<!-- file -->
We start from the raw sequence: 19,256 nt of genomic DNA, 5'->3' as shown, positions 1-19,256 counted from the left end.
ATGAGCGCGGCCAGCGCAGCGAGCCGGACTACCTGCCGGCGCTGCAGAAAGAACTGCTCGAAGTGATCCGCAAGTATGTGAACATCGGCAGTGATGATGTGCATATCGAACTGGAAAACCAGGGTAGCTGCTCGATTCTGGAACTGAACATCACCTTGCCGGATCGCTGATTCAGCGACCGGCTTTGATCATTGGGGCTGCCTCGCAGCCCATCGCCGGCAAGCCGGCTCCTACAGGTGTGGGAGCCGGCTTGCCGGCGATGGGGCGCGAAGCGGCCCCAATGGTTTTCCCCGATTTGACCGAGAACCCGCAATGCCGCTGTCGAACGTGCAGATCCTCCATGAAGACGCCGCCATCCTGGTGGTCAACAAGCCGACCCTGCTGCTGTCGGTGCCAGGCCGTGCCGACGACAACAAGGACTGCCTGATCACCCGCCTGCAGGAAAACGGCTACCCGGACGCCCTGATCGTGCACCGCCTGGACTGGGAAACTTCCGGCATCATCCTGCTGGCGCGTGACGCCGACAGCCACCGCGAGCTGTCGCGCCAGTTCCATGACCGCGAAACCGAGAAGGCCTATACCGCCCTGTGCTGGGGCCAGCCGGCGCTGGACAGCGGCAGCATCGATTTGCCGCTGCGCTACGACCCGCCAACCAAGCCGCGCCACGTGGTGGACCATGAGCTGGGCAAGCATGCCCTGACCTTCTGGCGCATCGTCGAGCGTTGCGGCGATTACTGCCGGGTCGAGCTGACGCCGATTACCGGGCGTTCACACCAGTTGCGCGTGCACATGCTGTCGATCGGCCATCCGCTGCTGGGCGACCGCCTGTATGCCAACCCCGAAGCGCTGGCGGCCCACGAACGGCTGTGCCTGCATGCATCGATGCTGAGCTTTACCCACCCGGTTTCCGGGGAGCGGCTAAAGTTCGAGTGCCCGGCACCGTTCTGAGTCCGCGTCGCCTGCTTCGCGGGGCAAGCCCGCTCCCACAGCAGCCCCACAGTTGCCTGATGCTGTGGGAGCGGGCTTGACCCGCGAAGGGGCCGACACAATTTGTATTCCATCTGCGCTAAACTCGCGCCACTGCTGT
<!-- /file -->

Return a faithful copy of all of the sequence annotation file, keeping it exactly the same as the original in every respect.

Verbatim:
We start from the raw sequence: 19,256 nt of genomic DNA, 5'->3' as shown, positions 1-19,256 counted from the left end.
ATGAGCGCGGCCAGCGCAGCGAGCCGGACTACCTGCCGGCGCTGCAGAAAGAACTGCTCGAAGTGATCCGCAAGTATGTGAACATCGGCAGTGATGATGTGCATATCGAACTGGAAAACCAGGGTAGCTGCTCGATTCTGGAACTGAACATCACCTTGCCGGATCGCTGATTCAGCGACCGGCTTTGATCATTGGGGCTGCCTCGCAGCCCATCGCCGGCAAGCCGGCTCCTACAGGTGTGGGAGCCGGCTTGCCGGCGATGGGGCGCGAAGCGGCCCCAATGGTTTTCCCCGATTTGACCGAGAACCCGCAATGCCGCTGTCGAACGTGCAGATCCTCCATGAAGACGCCGCCATCCTGGTGGTCAACAAGCCGACCCTGCTGCTGTCGGTGCCAGGCCGTGCCGACGACAACAAGGACTGCCTGATCACCCGCCTGCAGGAAAACGGCTACCCGGACGCCCTGATCGTGCACCGCCTGGACTGGGAAACTTCCGGCATCATCCTGCTGGCGCGTGACGCCGACAGCCACCGCGAGCTGTCGCGCCAGTTCCATGACCGCGAAACCGAGAAGGCCTATACCGCCCTGTGCTGGGGCCAGCCGGCGCTGGACAGCGGCAGCATCGATTTGCCGCTGCGCTACGACCCGCCAACCAAGCCGCGCCACGTGGTGGACCATGAGCTGGGCAAGCATGCCCTGACCTTCTGGCGCATCGTCGAGCGTTGCGGCGATTACTGCCGGGTCGAGCTGACGCCGATTACCGGGCGTTCACACCAGTTGCGCGTGCACATGCTGTCGATCGGCCATCCGCTGCTGGGCGACCGCCTGTATGCCAACCCCGAAGCGCTGGCGGCCCACGAACGGCTGTGCCTGCATGCATCGATGCTGAGCTTTACCCACCCGGTTTCCGGGGAGCGGCTAAAGTTCGAGTGCCCGGCACCGTTCTGAGTCCGCGTCGCCTGCTTCGCGGGGCAAGCCCGCTCCCACAGCAGCCCCACAGTTGCCTGATGCTGTGGGAGCGGGCTTGACCCGCGAAGGGGCCGACACAATTTGTATTCCATCTGCGCTAAACTCGCGCCACTGCTGT